Loyalty Programs: Which Scanning Technology Is Right For the Coming Decade?
Jul 12, 2011
Colloquy magazine did a recent article on the future of loyalty devices, that had some interesting analysis between upcoming high tech trends and mechanisms to measure and track loyalty programs.
Some of the devices that author Sharon M. Goldman had looked at included magnetic stripe cards, contactless chips, mobile apps and even biometric identification and Near Field Communications (NFC) devices
Mobile Phones: Currently, mobile phone apps are nothing more than essentially a 2-D barcode these days. Sure, Starbucks and several others have jumped onto this technology–but with only a small percentage of their audience owning this technology, it leaves a lot to be desired.
However, as new apps are designed for these smart phones, the future looks promising. The biggest problem remains that different phones have different standards, and to make a loyalty promotion work on just one platform, such as the iPhone, will dramatically limit your reach and potential.
Until the US, Asia and Europe come up with universal standards, mobile technology will have too much baggage to get implemented across the board.
Radio Frequency ID (RFID)? Still in use in some places, and Dairy Queen and some other retailers have tested it recently. However, it seems to be more of a bridge technology, with NFC looking most likely to replace it.
Magnetic Stripe Cards–Works on most levels, because it can be digital (for use on mobile phones and websites) and printed. However, it has been around for decades and some people are wanting more innovative real-time, data capture instruments. That being said, it is still the most popular form of digital loyalty program available at this time.
If it ain’t broke, why fix it–say many about this technology, especially as they have invested in the readers and are not clamoring to replace them with much desire.
Old Fashioned Punch Cards: Don’t laugh, but punch cards still work for smaller stores-but it does not capture data. Just because it is old, doesn’t mean it cannot be effective — especially in industries that are not trying to be cutting edge. For example, some mom and pop stores, like restaurants, bakeries, hair salons and dry cleaner can still use punch cards effectively enough for their use without investing in technology or equipment. These are also popular in smaller markets and with a less tech-savvy customer base or older audience.
Near Field Communications (NFC): NFC technology seems poised to have the brightest future, especially with the recent introduction of Google Wallet last month.
In fact, the article mentions that “some of the biggest players have finally gotten off the sidelines and into the NFC race in a committed way. Google, Citi, MasterCard, First Data and Sprint have teamed to test and introduce an app called Google Wallet, which allows contactless payments through a PayPass-eligible Citi MasterCard or a virtual Google Prepaid card—and will feature deals and offers, while Apple has also been rumored to include NFC technology in the next version of the iPhone. Visa announced its Digital Wallet for the holidays. Telecommunications heavyweights Verizon, AT&T and T-Mobile joined forces last fall with an NFC-enabled national commerce network venture called Isis, expected to begin a pilot in early 2012. Meanwhile, Research in Motion co-CEO Jim Balsillie announced that, “many if not most of BlackBerry devices throughout the year will have NFC in them.” And Amazon is rumored to announce an NFC-payment service in the next few months. “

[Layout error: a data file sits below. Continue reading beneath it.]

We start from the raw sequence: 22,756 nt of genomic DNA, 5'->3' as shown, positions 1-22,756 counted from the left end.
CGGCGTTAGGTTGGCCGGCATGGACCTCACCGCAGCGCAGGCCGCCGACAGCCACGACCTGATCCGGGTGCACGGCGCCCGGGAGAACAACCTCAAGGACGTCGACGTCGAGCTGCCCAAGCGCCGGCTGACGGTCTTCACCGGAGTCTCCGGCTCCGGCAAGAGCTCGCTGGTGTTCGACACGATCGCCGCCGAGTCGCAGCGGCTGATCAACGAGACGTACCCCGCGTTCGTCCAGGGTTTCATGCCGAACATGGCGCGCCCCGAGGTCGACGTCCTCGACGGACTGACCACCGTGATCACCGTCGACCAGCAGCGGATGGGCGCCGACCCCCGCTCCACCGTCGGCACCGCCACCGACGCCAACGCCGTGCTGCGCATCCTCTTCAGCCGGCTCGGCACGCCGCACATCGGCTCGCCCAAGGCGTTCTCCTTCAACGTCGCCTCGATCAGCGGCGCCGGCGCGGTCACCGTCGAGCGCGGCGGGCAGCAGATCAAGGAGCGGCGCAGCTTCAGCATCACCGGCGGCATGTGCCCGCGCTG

Sounds like a done deal–right? Well, unfortunately, lawsuits are being filed on this technology from Paypal, which will probably delay its acceptance by a few years.
Without digital standards, many retailers will sit on the sidelines, missing out on the opportunities that a well-run loyalty program can provide.
After all, retailers cannot be expected to purchase different technology readers–just to keep track of a loyalty program.
Hopefully these lawsuits will come to an end and one technology will stand out in the next few years– so we don’t have a VHS/Betamax battle–or even a Cassette/Vinyl/8-Track Tape/CD battle that confuses the market place.
The best thoughts on these devices comes from Joy Das Gupta, Category Manager, Brand Loyalty at Starbucks, who pointed out that it really depends on how much a company listens to its customers and how carefully it determines how the technology drives the customer value proposition. “Otherwise, you’re chasing a platform and technology versus thinking strategically about what you need to deliver to customers to truly enhance their experience and differentiate from the competition.”
Waiting around for the perfect standard might not happen in our lifetime. Garret Ippolito of MasterCard said, “Loyalty cards won’t go away in my lifetime or my children’s, but we have a line of sight to a day when they will.”
In the meantime, what should a retailer do?
I’d suggest, if budgets allow, simply offering a mag stripe program, that can be run on smart phones and a printed card and key fob. This will more than double your usage over just a digital-only version, while still allowing for some data capture.
In addition, having this program in place will allow you to be able to stay ahead of your competition, where you can test, monitor and gauge what your customers find easiest, and most convenient for them.
You should put your energies into worrying about putting together the best loyalty program that can help drive traffic and sales, while changing customers’ buying habits.
Don’t fret over the device itself. It is just a mechanism for keeping track.
After all, it is a customer loyalty program, not a technology program that you are running.
Don’t ever lose sight of this detail.